Frequency Stability, To get over the poor frequency stability you need to replace the standard TXCO on the Pluto with a higher spec unit, (or feed a GPS locked 40MHz reference signal from a GPS disciplined oscillator GPSDO). I haven’t much experience with SMD components and my eyesight is not as good as it was, so I opted to buy a Pluto unit already fitted with a 40MHz TXCO with a 0.5ppm spec as opposed to the standard 25ppm unit. (From DJ4ZZ http://www.jdelektronik.de/ENGLISH/index.html) The existing TXCO had been removed and a daughter board fitted with the new smaller TXCO soldered onto this board. All was well until I stupidly managed to damage the Pluto board by breaking the USB connector. Don’t do this yourself. It’s quite fragile. My attempts to solder the connector back were unsuccessful. After a lot of frustration realising my Pluto was now unusable, I ended up buying a standard off the shelf Pluto unit. I had then had the job of unsoldering the standard TXCO and swapping over the high spec unit from the original DJ4ZZ Pluto board, So I still ended up doing what I was trying to avoid in the first place! Luckily for me it worked and I have a stable transmission.
Push to Talk (PTT) is an issue. V3 of the SG Labs amplifier has an RF VOX circuit to switch the PA into transmit. It’s fast acting with an adjustable hang time as well as a manual PTT line, pulled to ground for transmit. Without an amplifier with this arrangement some stations manually switch the PTT or more likely bias the PA into transmit the whole time. This is because the standard Pluto firmware and SDR console doesn’t seem to support generating a PTT output. On my Pluto I have installed the F5OEO tv transmission firmware. This still works fine on the NB transponder with SDR Console but has a range of extra facilities. There is information to suggest that you can set one of Pluto IO lines to achieve this and I have GPO and GP1 wired up to a small relay board piggy backed on the unit. I had trouble getting this to work, so the RF VOX and the amplifier is very useful. Other stations have got it working fine apparently so I will just need to come back to it in the future.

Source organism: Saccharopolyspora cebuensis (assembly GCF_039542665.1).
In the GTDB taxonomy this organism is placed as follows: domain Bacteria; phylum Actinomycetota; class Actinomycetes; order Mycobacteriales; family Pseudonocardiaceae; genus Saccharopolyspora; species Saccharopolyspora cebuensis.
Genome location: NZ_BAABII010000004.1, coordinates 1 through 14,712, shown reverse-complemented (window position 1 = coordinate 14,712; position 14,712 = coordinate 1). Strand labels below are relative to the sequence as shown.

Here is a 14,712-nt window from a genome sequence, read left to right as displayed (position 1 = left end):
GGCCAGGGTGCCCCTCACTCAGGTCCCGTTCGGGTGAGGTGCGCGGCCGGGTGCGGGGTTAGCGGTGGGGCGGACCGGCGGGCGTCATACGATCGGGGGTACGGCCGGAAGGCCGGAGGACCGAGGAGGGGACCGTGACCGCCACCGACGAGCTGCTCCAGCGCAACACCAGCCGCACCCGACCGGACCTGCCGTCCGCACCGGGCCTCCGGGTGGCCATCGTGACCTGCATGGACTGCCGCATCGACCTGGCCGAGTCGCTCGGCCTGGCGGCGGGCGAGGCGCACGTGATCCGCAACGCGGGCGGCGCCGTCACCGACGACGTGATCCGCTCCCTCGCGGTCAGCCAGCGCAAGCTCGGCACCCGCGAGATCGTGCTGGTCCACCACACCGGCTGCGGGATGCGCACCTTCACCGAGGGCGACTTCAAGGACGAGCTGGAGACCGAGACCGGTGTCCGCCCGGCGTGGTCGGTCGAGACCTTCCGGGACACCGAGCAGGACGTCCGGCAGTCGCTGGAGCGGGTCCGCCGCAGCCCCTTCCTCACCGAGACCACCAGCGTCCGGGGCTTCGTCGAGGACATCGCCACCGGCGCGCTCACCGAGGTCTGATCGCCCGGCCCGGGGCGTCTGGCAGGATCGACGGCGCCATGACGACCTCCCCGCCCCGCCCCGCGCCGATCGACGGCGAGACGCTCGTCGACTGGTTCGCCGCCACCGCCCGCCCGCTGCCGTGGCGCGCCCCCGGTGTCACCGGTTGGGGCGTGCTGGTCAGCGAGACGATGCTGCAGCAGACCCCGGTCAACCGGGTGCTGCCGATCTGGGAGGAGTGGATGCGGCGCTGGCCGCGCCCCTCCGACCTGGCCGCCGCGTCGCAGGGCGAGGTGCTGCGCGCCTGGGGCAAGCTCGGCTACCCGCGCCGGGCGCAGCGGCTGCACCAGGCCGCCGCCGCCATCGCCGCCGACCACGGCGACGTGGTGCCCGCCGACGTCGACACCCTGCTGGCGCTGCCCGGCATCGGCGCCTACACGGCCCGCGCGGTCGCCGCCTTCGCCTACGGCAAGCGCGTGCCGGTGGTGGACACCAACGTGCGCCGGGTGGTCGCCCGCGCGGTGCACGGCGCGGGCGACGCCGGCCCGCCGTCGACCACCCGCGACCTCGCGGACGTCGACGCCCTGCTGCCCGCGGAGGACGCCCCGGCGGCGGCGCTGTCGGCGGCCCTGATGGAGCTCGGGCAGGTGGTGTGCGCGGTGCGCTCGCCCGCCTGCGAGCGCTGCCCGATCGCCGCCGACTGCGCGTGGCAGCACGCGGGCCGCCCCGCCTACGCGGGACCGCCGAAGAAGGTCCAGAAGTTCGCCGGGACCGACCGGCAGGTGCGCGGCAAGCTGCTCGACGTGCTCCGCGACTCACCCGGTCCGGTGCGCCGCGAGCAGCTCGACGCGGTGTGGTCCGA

The F5OEO Pluto firmware is one way of generating a DVB-S2 digital television signal that can be sent via the wideband transceiver.
I have managed to use this to send and receive TV over the wideband satellite transponder.
LNB and Antenna Hardware
The LNB I am using I obtained from DJ4ZZ. Its a Quad LNB Golden Media GM204 modified with a stable TCXO.
- TCXO 0,5ppm
- IF: 739,550 MHz
- H/V polarisation switched 12V/19V
My unit was already fitted with the DJ4ZZ POTY antenna that made setup straightforward. I noted though he still does the brass POTY antenna and LNB as separate items on his website he doesn’t seem to do the POTY antenna ready fitted to the LNB. I don’t think it is hard to do.
Hers a picture of the 60cm dish and tripod being tested out the spare bedroom window over the Christmas holidays in 2020. The slightly disassembled transceiver unit can be seen on the bed.
SDR Console software
I am using Simon Brown’s G4ELI excellent software SDR Console to drive the Pluto for both TX and Rx https://www.sdr-radio.com/